Why Quebec needs more entrepreneurs
There’s no doubt that entrepreneuship is a major concern in Quebec.
As Michael Sabia, president and CEO of La Caisse de dépôt et placement du Québec, points out, a thriving entrepreneurial culture has a positive impact on any economy. And in this province, where some estimates suggest that approximately 70 per cent of small and medium-sized businesses are family-owned, it may be even more important.
When the time comes for the principals of these companies to step down, many don’t have a plan in place for a successor.
Furthermore, entrepreneurship rates in Quebec are lower than those in the rest of Canada. That’s something that concerns Sabia. “Between 2013 and 2018, the number of business owners is expected to fall to 155,600 — a drop of 20,200,” he says.
Sabia wants the province to avoid the sobering outcome these factors may produce. This month, he’s serving as the honourary president of 82nd Congress of the Association francophone pour le savoir (Acfas), the largest multidisciplinary gathering of knowledge and research in the French-speaking world.
From May 12 to 16, more than 5,000 scholars from 30 countries will descend on Concordia to take part in 172 colloquia and 3,000 conferences addressing all aspects of academia and society.
With Acfas’s mission of connecting researchers and other key social stakeholders in mind, Découvrir — the association’s magazine — sat down with Sabia and Alexandra Dawson, an assistant professor in the Department of Management, to discuss the future of entrepreneurship in Quebec.
Mr. Sabia, to get us started, could you share your views on how institutions like La Caisse de dépôt et placement du Québec can play a role in entrepreneurship?
Michael Sabia: Entrepreneurship is a major pillar of our strategy in Quebec. As you probably know, La Caisse’s mandate is twofold: to generate returns for its 31 depositors and to contribute to Quebec's economic development. La Caisse is thus a global investor with deep roots in Quebec, where we want to help build strong businesses.
One of the ways we have decided to do this is to foster entrepreneurship. Why? Because entrepreneurship is one of the key drivers of development and growth in our economy. Recent studies show that, in advanced economies, a thriving culture of entrepreneurship has a direct and positive impact on GDP growth.
That’s why we believe entrepreneurship should receive greater encouragement. We work with various stakeholders to do just that, and all the more so since the current situation has revealed an alarming trend: a lack of enthusiasm for entrepreneurship in Quebec.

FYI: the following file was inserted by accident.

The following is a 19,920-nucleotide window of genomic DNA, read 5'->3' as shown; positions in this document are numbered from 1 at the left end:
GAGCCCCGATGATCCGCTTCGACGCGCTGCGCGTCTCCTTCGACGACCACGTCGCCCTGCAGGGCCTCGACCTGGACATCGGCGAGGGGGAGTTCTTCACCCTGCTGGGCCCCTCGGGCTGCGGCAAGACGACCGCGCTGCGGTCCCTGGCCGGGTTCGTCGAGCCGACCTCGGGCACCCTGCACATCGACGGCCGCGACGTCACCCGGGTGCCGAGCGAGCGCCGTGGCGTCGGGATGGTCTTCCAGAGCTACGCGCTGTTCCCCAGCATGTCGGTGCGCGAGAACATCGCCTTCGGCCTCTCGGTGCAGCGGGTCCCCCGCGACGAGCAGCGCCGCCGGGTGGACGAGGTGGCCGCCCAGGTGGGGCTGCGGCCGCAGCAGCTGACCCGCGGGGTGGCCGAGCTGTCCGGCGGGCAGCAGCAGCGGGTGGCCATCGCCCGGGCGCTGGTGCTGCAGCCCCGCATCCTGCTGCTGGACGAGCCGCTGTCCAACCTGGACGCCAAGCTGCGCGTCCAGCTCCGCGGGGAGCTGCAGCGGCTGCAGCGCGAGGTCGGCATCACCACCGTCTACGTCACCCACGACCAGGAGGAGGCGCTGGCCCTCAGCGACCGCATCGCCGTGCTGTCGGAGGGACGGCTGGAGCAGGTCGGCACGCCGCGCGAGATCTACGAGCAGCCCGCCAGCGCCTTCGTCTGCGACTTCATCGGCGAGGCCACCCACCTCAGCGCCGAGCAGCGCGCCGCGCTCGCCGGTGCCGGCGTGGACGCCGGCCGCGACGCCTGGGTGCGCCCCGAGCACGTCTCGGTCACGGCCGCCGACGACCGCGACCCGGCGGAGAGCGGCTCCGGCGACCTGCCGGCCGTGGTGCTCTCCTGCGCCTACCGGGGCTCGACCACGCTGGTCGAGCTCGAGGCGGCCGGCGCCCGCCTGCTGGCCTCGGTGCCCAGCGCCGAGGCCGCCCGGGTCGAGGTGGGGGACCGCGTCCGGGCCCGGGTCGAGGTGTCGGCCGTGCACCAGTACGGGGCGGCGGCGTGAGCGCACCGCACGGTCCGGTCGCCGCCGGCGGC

On one hand, there aren't enough qualified candidates to take over for the number of business owners preparing to pass on the torch. On the other, entrepreneurship rates here are lower than elsewhere in Canada. Figures from Quebec's Ministry of Finance and the Economy paint a startling overall picture: between 2013 and 2018, the number of business owners is expected to fall to 155,600 — a drop of 20,200.
To achieve our mission in Quebec, we set out to go beyond financial support and present a distinctive offer that includes expert coaching in finance and operations. We have also launched an in-depth study on entrepreneurship in tandem with various business community stakeholders.
The purpose is to examine not only our own entrepreneurial practices here in Quebec, but entrepreneurial practices elsewhere. Various initiatives have been set up in cities like Tel Aviv, Israel, Boulder, Colo. and New York, N.Y., and yielded very successful results.
We want to inform our thinking with the best ideas out there, identify what we can do better and differently, and ultimately maximize our impact. In the medium term, this will allow us to implement new, innovative and concrete actions to further stimulate the entrepreneurial ecosystem and help develop the business owners of tomorrow.
Professor Dawson, what are the main factors behind the dwindling number of entrepreneurs? Do we have data on the matter?
Alexandra Dawson: An important factor is the generational change. Demographic trends, not only in Quebec but also in the rest of Canada and worldwide, mean that baby boomer business owners are getting older.